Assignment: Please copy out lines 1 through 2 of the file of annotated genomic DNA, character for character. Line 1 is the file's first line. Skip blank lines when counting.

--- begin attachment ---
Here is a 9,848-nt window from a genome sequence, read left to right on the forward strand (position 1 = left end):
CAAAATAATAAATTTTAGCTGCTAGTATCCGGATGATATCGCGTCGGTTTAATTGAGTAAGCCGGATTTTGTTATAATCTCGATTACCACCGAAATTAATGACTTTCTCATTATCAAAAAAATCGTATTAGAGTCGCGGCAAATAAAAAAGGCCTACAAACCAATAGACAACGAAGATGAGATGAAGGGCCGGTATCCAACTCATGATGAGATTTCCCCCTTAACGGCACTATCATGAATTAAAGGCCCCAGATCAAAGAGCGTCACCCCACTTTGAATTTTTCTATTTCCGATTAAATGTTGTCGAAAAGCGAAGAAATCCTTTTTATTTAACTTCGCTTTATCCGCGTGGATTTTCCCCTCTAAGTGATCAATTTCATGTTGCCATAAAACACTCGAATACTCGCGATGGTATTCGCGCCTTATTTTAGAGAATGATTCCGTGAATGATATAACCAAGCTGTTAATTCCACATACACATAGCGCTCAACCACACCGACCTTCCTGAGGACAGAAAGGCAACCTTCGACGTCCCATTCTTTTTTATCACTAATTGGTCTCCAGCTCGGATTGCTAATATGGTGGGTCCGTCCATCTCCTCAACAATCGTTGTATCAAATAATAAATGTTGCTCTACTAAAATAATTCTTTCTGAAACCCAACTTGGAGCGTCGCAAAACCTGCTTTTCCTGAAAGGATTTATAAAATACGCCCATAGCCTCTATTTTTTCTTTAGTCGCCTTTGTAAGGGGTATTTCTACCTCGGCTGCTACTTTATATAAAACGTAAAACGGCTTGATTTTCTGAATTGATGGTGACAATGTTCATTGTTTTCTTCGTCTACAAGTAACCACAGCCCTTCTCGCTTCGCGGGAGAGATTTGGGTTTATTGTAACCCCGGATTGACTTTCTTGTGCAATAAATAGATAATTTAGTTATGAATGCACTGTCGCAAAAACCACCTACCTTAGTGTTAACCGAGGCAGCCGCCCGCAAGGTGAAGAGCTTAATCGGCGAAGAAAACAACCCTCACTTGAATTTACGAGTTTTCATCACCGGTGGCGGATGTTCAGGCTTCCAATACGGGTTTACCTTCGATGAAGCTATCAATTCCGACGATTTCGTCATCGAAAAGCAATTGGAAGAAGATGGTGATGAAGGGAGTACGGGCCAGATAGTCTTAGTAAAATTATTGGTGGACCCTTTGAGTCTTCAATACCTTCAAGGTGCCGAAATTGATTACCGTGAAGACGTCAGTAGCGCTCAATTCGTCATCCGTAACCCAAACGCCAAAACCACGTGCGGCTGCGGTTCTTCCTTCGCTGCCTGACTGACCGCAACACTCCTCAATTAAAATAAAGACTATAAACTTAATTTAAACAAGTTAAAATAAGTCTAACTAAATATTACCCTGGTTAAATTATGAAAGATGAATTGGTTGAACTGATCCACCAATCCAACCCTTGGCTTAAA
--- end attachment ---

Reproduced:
Here is a 9,848-nt window from a genome sequence, read left to right on the forward strand (position 1 = left end):
CAAAATAATAAATTTTAGCTGCTAGTATCCGGATGATATCGCGTCGGTTTAATTGAGTAAGCCGGATTTTGTTATAATCTCGATTACCACCGAAATTAATGACTTTCTCATTATCAAAAAAATCGTATTAGAGTCGCGGCAAATAAAAAAGGCCTACAAACCAATAGACAACGAAGATGAGATGAAGGGCCGGTATCCAACTCATGATGAGATTTCCCCCTTAACGGCACTATCATGAATTAAAGGCCCCAGATCAAAGAGCGTCACCCCACTTTGAATTTTTCTATTTCCGATTAAATGTTGTCGAAAAGCGAAGAAATCCTTTTTATTTAACTTCGCTTTATCCGCGTGGATTTTCCCCTCTAAGTGATCAATTTCATGTTGCCATAAAACACTCGAATACTCGCGATGGTATTCGCGCCTTATTTTAGAGAATGATTCCGTGAATGATATAACCAAGCTGTTAATTCCACATACACATAGCGCTCAACCACACCGACCTTCCTGAGGACAGAAAGGCAACCTTCGACGTCCCATTCTTTTTTATCACTAATTGGTCTCCAGCTCGGATTGCTAATATGGTGGGTCCGTCCATCTCCTCAACAATCGTTGTATCAAATAATAAATGTTGCTCTACTAAAATAATTCTTTCTGAAACCCAACTTGGAGCGTCGCAAAACCTGCTTTTCCTGAAAGGATTTATAAAATACGCCCATAGCCTCTATTTTTTCTTTAGTCGCCTTTGTAAGGGGTATTTCTACCTCGGCTGCTACTTTATATAAAACGTAAAACGGCTTGATTTTCTGAATTGATGGTGACAATGTTCATTGTTTTCTTCGTCTACAAGTAACCACAGCCCTTCTCGCTTCGCGGGAGAGATTTGGGTTTATTGTAACCCCGGATTGACTTTCTTGTGCAATAAATAGATAATTTAGTTATGAATGCACTGTCGCAAAAACCACCTACCTTAGTGTTAACCGAGGCAGCCGCCCGCAAGGTGAAGAGCTTAATCGGCGAAGAAAACAACCCTCACTTGAATTTACGAGTTTTCATCACCGGTGGCGGATGTTCAGGCTTCCAATACGGGTTTACCTTCGATGAAGCTATCAATTCCGACGATTTCGTCATCGAAAAGCAATTGGAAGAAGATGGTGATGAAGGGAGTACGGGCCAGATAGTCTTAGTAAAATTATTGGTGGACCCTTTGAGTCTTCAATACCTTCAAGGTGCCGAAATTGATTACCGTGAAGACGTCAGTAGCGCTCAATTCGTCATCCGTAACCCAAACGCCAAAACCACGTGCGGCTGCGGTTCTTCCTTCGCTGCCTGACTGACCGCAACACTCCTCAATTAAAATAAAGACTATAAACTTAATTTAAACAAGTTAAAATAAGTCTAACTAAATATTACCCTGGTTAAATTATGAAAGATGAATTGGTTGAACTGATCCACCAATCCAACCCTTGGCTTAAA